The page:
from the Order entered February 20, 2017, in the Court of
Common Pleas of Cambria County, Criminal Division, at No(s):
CP-11-CR-0001043-2009, CP-11-CR-0001044-2009 &
BEFORE: BOWES, J., OLSON, J., and KUNSELMAN, J.
Mauk argues that the trial court violated his constitutional
rights by sentencing him to two weeks in prison for indirect
criminal contempt. The Commonwealth claims that this appeal
is moot, because the trial court freed Mr. Mauk eleven days
later. In the alternative, it argues Mr. Mauk committed civil
contempt; thus, the Commonwealth sees no constitutional
flaws. Mr. Mauk responds that this appeal is properly before
us, because (1) the trial court's violations might
otherwise evade appellate review, and (2) an ongoing
restitution order leaves him susceptible to future,
unconstitutional imprisonment. We find all of Mr. Mauk's
arguments persuasive; therefore, we vacate the trial
court's February 20, 2017 Order.
Mauk has been under an order to pay restitution, court costs,
and fines since September of 2010, when he pleaded guilty to
various theft-related offenses. Mr. Mauk missed several of
his court payments in 2016, so the Commonwealth summoned him
before the trial judge who presides over costs-and-fines
hearings in Cambria County. The trial judge treated Mr. Mauk
the same as she does all alleged contemnors.
December 21, 2016, before calling Mr. Mauk's case, the
trial judge had the deputy read the names of everyone present
who had failed to make timely payments after being previously
held in contempt. Thirty-five people were brought to the bar,
and the judge ruled "all of you who are in front of me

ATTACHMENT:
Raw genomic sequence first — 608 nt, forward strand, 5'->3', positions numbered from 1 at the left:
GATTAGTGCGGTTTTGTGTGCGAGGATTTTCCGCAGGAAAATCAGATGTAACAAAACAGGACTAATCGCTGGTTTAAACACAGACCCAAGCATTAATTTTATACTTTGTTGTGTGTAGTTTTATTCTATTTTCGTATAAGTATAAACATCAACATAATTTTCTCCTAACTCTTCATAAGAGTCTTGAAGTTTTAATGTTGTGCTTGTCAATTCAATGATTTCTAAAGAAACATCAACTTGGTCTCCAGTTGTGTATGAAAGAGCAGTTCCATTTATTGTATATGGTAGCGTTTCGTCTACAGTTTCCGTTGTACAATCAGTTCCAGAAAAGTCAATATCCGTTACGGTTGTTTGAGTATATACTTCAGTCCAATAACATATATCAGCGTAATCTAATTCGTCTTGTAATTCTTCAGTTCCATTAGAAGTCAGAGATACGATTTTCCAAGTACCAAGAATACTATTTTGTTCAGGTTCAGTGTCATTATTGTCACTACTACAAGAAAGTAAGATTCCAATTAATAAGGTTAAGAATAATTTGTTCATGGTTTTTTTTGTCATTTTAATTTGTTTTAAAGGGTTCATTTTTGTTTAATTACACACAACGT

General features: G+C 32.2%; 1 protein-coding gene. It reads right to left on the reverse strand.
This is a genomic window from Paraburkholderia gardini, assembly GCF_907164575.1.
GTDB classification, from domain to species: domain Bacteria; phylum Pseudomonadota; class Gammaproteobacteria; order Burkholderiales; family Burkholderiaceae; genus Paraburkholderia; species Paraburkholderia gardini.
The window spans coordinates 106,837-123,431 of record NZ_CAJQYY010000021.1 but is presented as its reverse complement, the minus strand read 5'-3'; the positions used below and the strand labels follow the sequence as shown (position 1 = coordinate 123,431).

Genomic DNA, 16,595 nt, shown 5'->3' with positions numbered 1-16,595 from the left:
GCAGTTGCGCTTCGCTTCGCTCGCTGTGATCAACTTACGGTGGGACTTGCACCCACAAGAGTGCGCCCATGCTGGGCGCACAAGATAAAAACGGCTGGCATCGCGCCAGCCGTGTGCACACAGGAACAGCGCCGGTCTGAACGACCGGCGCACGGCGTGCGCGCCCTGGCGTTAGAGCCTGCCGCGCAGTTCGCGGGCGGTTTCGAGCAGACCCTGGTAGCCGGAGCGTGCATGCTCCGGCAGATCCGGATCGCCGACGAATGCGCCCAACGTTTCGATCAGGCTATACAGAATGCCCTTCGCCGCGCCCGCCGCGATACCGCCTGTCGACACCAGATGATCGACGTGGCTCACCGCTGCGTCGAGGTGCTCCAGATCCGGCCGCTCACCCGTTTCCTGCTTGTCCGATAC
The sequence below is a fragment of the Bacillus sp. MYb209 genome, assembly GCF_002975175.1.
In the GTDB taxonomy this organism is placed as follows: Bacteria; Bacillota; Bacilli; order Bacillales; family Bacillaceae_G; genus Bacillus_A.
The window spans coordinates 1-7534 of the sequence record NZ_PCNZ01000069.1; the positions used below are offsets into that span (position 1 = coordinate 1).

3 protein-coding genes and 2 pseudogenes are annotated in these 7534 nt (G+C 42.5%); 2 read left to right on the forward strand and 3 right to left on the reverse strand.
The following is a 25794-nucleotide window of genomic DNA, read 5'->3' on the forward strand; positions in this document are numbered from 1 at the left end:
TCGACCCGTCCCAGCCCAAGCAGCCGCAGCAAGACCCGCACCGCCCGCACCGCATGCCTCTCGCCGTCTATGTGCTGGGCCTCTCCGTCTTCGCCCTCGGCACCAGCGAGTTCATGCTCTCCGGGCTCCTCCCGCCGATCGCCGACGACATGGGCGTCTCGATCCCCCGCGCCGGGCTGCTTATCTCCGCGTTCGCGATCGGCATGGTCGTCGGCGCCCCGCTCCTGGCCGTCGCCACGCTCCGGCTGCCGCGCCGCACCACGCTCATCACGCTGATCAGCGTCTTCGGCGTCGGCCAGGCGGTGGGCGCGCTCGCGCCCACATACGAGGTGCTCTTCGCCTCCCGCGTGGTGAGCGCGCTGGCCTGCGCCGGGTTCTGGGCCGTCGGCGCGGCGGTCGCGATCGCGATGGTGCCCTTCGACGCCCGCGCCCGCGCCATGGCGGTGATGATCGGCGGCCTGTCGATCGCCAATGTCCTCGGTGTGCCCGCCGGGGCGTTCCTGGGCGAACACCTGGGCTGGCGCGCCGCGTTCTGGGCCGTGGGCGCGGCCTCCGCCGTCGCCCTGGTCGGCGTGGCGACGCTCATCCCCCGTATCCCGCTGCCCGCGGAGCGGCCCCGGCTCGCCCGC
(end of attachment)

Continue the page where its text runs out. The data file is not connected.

now, failed to purge the conditions of your contempt."
N.T., 12/21/16, at 8. The judge then remanded them into the
sheriff's custody until she determined their sentences,
based on the amount of payments they had made, if any.
the judge called those with no prior contempt findings,
including Mr. Mauk, to ask why they had failed to make timely
payments. When she reached Mr. Mauk's case, the trial
judge found him in contempt and sentenced him to two weeks in
the Cambria County Prison. The judge suspended his sentence,
however, contingent on Mr. Mauk timely "paying January
and February's payments of $150 per month." N.T.,
12/21/16, at 11.
Mauk missed both deadlines and, therefore, had to reappear
before the court on February 20, 2017. That day, prior to
entering the courtroom, Mr. Mauk made both overdue payments
and an advanced payment for March. Once in court, the trial
judge again conducted a group sentencing, and Mr. Mauk found
himself convicted en masse, alongside 53 other
alleged contemnors. The judge told them:
Because you failed to purge your contempt, you are
incarcerated to two weeks in prison. Ms. Clark of the Public
Defender's Office will - you'll be held in a holding
cell downstairs. If anybody has a disagreement that their
payments were not made, in other words - well, a couple of
months ago we had an individual where there was an error
where he had made his payments on time and they had not been
So Ms. Clark will have an opportunity to speak with you only
if you feel there was an error as to payment. Other than
that, you all failed to purge the condition of your contempt
and you're remanded to jail for two weeks, and so the
sheriff's deputies are going to collectively escort you
all to the holding cell.
You'll have an opportunity to speak to your counsel
downstairs. You cannot address the court at this time.
Everybody who is in front of me addressed the court at the
time of the contempt hearing. Sheriff's deputies?
N.T., 2/20/17, at 8-9.
deputies jailed them all, and the judge memorialized Mr.
Mauk's sentence in the February 20, 2017 Order. Ten days
later, with the assistance of counsel, Mr. Mauk filed a
notice of appeal to this Court, and, simultaneously, filed a
"Petition for Writ of Habeas Corpus and/or Motion for a
Bond Hearing" in the trial court. The judge granted the
writ on March 3, 2017 and set him free.
appeal, Mr. Mauk challenges the constitutionality of the
February 20, 2017 proceeding. The Commonwealth raises a
question of mootness due to the trial court's March 3,
2017 grant of habeas corpus relief. These are both
questions of law. Therefore, our scope of review is plenary;
our standard is de novo. Snead v. ...